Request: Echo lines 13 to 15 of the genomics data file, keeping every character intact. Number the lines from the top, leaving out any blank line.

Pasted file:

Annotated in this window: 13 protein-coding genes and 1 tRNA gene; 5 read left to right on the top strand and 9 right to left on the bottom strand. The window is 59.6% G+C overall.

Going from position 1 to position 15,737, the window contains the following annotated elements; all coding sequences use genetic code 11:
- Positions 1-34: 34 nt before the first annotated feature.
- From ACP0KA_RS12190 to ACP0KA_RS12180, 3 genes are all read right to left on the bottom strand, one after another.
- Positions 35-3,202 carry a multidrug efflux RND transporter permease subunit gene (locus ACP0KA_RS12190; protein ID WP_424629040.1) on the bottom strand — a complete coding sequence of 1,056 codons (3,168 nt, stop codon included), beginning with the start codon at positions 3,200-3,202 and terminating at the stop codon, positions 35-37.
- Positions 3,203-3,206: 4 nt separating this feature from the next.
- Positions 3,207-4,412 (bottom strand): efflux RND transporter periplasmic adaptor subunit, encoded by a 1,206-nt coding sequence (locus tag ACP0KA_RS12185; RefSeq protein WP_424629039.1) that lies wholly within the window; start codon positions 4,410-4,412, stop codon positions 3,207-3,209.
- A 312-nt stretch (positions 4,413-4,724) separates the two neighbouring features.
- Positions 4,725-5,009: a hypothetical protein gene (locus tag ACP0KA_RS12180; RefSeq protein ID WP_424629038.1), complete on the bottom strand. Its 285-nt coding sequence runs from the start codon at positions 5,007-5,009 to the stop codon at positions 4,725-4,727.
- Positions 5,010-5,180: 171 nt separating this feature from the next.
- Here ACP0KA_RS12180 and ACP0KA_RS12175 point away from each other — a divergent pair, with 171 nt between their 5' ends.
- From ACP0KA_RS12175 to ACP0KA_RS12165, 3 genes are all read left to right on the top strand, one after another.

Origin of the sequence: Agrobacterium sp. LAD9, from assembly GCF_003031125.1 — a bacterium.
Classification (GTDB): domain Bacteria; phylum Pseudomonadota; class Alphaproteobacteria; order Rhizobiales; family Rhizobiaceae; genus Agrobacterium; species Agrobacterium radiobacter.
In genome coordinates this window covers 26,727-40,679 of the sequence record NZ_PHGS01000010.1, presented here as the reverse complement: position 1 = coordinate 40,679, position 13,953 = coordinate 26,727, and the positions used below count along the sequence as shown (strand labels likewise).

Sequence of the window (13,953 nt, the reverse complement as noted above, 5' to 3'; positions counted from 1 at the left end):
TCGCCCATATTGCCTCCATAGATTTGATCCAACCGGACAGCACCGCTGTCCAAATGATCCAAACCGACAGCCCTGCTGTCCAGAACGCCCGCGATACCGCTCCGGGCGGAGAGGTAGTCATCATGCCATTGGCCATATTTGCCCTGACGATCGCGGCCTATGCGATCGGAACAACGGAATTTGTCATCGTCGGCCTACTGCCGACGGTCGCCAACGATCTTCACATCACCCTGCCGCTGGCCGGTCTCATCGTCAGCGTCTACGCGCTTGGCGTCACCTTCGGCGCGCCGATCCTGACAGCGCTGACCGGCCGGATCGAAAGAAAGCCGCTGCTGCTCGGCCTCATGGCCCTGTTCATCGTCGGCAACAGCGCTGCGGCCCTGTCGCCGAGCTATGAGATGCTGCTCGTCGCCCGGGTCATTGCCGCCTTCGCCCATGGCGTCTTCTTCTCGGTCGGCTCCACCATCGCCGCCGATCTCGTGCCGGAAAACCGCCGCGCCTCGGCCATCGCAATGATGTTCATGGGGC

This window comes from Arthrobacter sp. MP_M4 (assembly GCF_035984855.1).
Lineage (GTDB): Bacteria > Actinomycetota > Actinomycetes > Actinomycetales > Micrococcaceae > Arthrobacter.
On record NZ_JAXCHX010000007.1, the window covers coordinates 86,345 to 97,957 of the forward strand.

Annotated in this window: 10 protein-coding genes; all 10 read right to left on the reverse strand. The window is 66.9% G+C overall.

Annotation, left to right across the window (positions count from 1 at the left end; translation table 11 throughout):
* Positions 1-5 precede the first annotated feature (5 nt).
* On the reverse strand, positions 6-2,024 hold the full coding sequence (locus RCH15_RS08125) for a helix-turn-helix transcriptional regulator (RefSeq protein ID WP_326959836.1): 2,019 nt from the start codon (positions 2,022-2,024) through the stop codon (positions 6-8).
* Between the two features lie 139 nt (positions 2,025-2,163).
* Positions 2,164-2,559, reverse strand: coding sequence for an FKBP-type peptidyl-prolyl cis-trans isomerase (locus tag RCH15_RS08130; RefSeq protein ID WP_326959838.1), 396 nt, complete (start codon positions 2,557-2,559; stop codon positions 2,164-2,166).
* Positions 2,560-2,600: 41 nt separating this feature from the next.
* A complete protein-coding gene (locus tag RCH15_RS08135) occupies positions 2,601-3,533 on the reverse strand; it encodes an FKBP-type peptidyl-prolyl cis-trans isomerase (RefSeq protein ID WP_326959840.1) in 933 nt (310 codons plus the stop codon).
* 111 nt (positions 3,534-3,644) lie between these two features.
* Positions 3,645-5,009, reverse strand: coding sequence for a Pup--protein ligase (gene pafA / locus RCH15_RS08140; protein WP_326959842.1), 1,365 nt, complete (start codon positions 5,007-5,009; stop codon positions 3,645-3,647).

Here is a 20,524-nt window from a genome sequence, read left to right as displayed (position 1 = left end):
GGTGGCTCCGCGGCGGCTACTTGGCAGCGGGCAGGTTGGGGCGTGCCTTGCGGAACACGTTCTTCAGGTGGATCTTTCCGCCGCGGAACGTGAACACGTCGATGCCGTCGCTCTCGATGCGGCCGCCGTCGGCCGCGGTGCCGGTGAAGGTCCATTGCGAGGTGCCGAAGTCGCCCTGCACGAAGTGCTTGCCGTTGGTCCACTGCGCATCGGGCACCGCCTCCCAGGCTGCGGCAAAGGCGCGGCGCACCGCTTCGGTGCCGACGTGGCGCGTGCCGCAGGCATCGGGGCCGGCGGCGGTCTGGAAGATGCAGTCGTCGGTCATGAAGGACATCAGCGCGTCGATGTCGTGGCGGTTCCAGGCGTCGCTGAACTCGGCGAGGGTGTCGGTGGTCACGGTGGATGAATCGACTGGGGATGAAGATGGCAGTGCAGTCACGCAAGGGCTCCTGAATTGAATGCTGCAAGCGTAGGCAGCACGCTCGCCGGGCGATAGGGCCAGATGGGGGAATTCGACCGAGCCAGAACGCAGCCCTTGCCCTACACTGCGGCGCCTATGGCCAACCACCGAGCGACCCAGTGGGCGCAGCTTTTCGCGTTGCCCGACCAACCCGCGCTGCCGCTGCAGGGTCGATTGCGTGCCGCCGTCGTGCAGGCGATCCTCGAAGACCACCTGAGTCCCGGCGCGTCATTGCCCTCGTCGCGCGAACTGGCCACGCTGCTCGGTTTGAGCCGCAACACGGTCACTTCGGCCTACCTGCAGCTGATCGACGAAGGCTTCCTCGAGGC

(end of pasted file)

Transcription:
Origin of the sequence: Agrobacterium sp. LAD9, from assembly GCF_003031125.1 — a bacterium.
Classification (GTDB): domain Bacteria; phylum Pseudomonadota; class Alphaproteobacteria; order Rhizobiales; family Rhizobiaceae; genus Agrobacterium; species Agrobacterium radiobacter.
In genome coordinates this window covers 26,727-40,679 of the sequence record NZ_PHGS01000010.1, presented here as the reverse complement: position 1 = coordinate 40,679, position 13,953 = coordinate 26,727, and the positions used below count along the sequence as shown (strand labels likewise).